INDIANAPOLIS – An Indiana judge on Thursday blocked enforcement of the state’s ab*rtion ban, suspending the new law as ab*rtion clinic operators say it violates the state’s constitution.

County Judge Owen Kelsey Hanlon issued an interim injunction against the ban that went into effect a week ago. The ab*rtion clinic operators applied for the warrant and argued in the lawsuit that the state constitution protects access to medical procedures.

The ban was approved by the Republican-dominated state legislature on August 5 and signed by GOP governor Eric Holcomb. This made Indiana the first state to introduce stricter ab*rtion restrictions since the US Supreme Court eliminated federal ab*rtion protection by annulling Roe v. Wade in June.

The judge wrote, “there is a reasonable likelihood that this significant restriction of personal autonomy violates the guarantees of liberty enshrined in the Indiana Constitution,” and that clinics will win the trial. The order prevents the state from enforcing the order pending trial on the merits of the lawsuit.

The state’s attorney general’s office and top Republican legislative leaders did not immediately comment on the injunction.

The ban, which includes some exceptions, superseded Indiana’s law, which generally prohibited ab*rtions after 20 weeks gestation and strictly limited them after 13 weeks.

The American Civil Liberties Union of Indiana, which represents ab*rtion clinics, filed a lawsuit on August 31 and argued that the ban “would prohibit the vast majority of ab*rtions in Indiana and as such would have a devastating and irreversible impact on plaintiffs and, more importantly, their patients and clients. “

Ken Falk, the ACLU’s chief legal officer of Indiana, pointed to the state’s declaration of rights, including “life, liberty, and the pursuit of happiness,” arguing to a judge on Monday that it includes the right to privacy and the right to decide whether to have children.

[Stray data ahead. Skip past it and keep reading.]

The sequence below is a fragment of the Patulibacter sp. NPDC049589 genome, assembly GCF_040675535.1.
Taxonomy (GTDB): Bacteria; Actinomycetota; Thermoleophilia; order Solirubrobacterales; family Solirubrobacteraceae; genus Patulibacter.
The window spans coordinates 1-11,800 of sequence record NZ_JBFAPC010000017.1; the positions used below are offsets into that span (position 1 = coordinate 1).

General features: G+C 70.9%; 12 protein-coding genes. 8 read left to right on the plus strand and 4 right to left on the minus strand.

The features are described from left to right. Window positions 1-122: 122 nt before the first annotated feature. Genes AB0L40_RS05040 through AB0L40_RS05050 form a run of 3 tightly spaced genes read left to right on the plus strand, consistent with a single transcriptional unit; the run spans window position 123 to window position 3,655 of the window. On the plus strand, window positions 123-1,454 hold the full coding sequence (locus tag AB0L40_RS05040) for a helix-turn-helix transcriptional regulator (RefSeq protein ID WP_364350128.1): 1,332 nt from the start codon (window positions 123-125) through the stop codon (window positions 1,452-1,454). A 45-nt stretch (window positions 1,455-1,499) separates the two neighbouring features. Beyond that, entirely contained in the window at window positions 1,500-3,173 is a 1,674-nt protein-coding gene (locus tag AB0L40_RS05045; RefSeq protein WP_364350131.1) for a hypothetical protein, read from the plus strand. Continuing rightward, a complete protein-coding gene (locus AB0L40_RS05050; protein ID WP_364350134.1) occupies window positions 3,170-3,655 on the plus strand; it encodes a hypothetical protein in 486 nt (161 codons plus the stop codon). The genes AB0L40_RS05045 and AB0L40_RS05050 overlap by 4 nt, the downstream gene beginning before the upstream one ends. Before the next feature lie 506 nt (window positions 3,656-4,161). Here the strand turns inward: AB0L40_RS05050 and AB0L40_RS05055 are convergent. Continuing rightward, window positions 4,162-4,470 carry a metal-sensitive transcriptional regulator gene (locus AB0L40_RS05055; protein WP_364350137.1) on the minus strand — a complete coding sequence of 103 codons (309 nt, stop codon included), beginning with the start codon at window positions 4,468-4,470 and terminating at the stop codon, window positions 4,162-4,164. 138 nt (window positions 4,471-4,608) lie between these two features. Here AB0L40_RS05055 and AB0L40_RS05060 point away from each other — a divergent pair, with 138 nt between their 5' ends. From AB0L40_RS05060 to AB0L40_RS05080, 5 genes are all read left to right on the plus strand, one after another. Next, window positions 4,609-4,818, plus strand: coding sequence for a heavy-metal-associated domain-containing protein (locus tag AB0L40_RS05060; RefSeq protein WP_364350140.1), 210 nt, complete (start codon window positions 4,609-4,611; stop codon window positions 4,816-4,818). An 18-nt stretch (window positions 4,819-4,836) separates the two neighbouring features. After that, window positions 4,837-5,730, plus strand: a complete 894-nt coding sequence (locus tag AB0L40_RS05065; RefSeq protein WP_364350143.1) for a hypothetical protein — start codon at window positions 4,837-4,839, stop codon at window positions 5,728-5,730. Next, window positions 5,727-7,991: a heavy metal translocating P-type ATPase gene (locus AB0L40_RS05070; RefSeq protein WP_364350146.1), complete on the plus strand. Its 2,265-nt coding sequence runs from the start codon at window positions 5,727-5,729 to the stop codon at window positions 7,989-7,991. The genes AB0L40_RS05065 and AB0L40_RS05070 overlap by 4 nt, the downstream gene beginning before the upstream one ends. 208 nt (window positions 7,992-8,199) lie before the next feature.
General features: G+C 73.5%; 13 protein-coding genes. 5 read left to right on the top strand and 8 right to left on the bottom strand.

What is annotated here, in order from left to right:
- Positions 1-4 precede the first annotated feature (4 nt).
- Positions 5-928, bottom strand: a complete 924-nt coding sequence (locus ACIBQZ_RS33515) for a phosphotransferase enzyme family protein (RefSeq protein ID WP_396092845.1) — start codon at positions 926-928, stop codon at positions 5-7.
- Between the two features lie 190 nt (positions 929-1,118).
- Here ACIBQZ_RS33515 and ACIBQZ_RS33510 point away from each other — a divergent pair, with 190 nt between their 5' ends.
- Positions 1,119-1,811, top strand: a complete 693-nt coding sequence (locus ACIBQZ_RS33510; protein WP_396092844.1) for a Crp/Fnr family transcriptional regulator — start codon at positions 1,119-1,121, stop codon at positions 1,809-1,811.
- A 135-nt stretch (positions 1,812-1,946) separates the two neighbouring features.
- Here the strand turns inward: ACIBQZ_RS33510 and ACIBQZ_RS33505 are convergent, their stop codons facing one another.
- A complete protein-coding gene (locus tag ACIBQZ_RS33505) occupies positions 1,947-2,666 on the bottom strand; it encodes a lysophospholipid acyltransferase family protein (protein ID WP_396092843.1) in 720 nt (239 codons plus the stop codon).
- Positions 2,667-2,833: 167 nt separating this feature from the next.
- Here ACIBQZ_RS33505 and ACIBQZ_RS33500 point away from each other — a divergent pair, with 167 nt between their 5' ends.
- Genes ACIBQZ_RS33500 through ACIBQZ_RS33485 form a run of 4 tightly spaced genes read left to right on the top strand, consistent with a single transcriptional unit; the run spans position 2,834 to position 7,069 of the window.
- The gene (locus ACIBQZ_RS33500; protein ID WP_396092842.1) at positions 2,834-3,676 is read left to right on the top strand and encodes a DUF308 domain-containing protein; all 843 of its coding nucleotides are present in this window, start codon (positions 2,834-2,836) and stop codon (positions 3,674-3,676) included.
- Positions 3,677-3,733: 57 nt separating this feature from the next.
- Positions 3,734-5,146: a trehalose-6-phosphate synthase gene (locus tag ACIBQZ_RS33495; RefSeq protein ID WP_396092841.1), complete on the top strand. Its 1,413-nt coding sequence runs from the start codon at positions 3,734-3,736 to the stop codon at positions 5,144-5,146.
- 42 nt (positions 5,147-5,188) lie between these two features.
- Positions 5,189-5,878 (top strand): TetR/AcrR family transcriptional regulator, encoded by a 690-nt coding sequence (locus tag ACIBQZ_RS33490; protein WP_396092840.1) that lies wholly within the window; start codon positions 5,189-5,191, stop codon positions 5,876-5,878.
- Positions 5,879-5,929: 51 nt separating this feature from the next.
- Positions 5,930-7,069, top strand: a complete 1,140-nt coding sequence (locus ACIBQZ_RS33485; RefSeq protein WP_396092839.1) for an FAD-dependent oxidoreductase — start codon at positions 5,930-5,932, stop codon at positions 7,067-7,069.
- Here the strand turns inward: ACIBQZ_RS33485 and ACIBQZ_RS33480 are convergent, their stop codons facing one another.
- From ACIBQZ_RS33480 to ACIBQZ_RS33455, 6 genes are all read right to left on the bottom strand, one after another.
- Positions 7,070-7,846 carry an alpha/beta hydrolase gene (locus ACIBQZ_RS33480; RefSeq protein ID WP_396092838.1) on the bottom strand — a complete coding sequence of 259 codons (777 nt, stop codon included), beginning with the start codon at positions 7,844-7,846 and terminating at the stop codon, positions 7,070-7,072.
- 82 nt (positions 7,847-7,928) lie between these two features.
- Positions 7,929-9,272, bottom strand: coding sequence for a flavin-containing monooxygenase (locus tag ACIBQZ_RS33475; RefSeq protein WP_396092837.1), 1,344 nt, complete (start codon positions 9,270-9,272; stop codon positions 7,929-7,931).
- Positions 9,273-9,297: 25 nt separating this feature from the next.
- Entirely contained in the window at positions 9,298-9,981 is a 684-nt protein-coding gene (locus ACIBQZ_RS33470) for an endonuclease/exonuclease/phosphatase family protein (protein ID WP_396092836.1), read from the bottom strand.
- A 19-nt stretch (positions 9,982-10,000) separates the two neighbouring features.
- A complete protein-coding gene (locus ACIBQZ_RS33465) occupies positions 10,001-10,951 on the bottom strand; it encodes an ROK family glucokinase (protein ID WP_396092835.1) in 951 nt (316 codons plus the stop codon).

The state’s attorney general’s office said the court should uphold the ban, arguing against it based on a “new, unwritten, historically unproven right to ab*rtion” in the state’s constitution.

“The constitutional text nowhere mentions ab*rtion, and Indiana has banned or strictly regulated ab*rtion by law since 1835 – before, during and after the Indiana Constitution of 1851 was drawn up, discussed and ratified,” the office said in a court application . .

The ab*rtion ban in Indiana includes exceptions allowing ab*rtions in cases of rape and incest before 10 weeks after conception; protect the mother’s life and physical health; and if the fetus is diagnosed with a fatal anomaly.

The new law also prohibited ab*rtion clinics from providing any kind of ab*rtion care, leaving such services only to hospitals or hospital-owned outpatient surgical centers.

The lawsuit was filed in Monroe County in southern Indiana, which includes the liberal city of Bloomington and the main Indiana University campus, but two elected Democratic judges from that county declined to hear the case without giving reasons.

Hanlon, a Republican from neighboring Owen County, accepted the appointment as special judge. Hanlon, who was first elected judge in 2014, was one of three finalists selected by the National Judicial Appeal Commission for the state court of appeal in July, but the governor last week appointed another judge to the position.

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